Banks profitability under siege as Treasury Bills yields fall

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Nigerian banks may find it difficult to sustain their profitability this year given the reduction in Treasury Bills yields, which many of them depended heavily on last year to shore up their earnings, National Daily has gathered.

Fitch Ratings had projected that given the reduced yield on treasury bills, banks would struggle to remain profitable this year as such the financial institutions would definitely limit their risk appetite so as not to be caught off guard.

The federal government had announced plans to refinance some maturing domestic debts with external borrowings. Owing to this, the government has since slowdown on its fixed income securities issuance which led to a significant drop in interest rate from around 18 per cent to about 10 per cent presently.

A review of the audited results of 13 banks by National Daily, comprising the five tier 1 banks and eight tier 2 lenders, showed that the tier 1 banks continued to control a significant chunk of the market in terms of assets, gross earnings, loans and advances and customer deposits.

The review showed that the total assets of the 13 banks increased to N37.801 trillion at the end of 2017, higher than the N33.997 trillion recorded in 2016.

But the five tier 1 banks listed above, at N22.355 trillion, accounted for 59 per cent of total assets in 2017, while the total assets of the tier 2 lenders stood at N15.446 trillion during the same period.

The full year 2017 audited results of the 13 commercial banks showed that they raked in a total of N2.013 trillion through net interest income (NII) as they took advantage of the high yield environment for fixed income securities last year to boost their profits.

The amount realised by the 13 banks represented an increase by 11 per cent, compared with the N1.799 trillion they made in 2016.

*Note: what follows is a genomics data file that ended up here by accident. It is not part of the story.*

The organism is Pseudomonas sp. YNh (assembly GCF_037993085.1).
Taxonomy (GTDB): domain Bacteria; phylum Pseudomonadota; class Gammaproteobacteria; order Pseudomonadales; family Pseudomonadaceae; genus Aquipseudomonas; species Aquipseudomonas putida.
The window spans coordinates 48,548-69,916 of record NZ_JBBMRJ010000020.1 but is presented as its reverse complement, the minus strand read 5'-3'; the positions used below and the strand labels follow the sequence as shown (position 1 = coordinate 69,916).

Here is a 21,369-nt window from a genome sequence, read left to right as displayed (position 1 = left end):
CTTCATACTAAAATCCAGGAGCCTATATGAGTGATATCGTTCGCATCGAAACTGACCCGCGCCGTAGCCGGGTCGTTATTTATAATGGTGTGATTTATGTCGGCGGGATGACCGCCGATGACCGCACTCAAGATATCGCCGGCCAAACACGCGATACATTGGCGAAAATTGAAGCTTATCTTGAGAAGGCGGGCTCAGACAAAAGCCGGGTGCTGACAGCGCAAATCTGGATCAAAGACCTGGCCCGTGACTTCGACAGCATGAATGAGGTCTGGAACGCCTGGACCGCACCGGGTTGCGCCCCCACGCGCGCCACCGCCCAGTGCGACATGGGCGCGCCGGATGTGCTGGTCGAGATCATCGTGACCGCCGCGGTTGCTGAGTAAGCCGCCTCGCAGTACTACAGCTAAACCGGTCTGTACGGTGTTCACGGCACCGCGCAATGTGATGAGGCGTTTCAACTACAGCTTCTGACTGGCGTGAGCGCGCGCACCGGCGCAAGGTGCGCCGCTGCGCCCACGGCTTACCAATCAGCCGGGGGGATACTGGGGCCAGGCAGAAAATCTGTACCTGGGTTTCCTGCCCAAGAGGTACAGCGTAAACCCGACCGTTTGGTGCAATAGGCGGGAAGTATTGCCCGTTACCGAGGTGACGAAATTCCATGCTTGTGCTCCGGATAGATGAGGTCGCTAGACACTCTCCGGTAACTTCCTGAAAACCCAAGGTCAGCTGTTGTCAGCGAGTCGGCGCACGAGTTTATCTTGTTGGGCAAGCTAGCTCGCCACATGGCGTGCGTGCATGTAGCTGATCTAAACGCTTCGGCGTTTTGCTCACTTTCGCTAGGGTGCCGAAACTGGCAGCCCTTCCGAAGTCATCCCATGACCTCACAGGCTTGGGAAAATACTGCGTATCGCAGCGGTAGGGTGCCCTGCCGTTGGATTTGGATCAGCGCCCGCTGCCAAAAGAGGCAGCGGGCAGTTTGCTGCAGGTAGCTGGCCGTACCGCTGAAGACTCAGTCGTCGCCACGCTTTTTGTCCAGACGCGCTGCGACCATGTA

Nevertheless, the situation may be different in the 2018 operating year as the ‘free lunch’ appears to have come to an end following the federal government’s reduced domestic borrowing, in line with its debt management strategy.

According to the Head of Research, Guy Czartoryski, “For two years, Nigerian banks have had an easy time, earning good income on risk-free government-backed, Naira-denominated securities.”

“That era is drawing to a close as T-bill rates fall. Asset yields are trending south, and it is almost impossible to re-price liabilities to match. So, banks must either find other sources of income or face an average 15 per cent drop in their profits before tax expectation for 2018.

“For the banks to replace the portion of income threatened by declining yields on securities, they must grow risk-weighted assets. This means a 6-12 per cent rise in customer loans in 2018.”

However, analysts at Renaissance Capital Limited, had predicted a loan growth of 10 per cent for the sector. But, it pointed out that the appetite to create new foreign currency assets remains relatively weak, saying that loan growth would largely be driven by the local currency book.

Beside these, for 2018 and beyond, Nigerian banks would also have to contend with increased regulations, disruptive models from financial technology companies, threats of cybercrime as well as intense competition in the industry.

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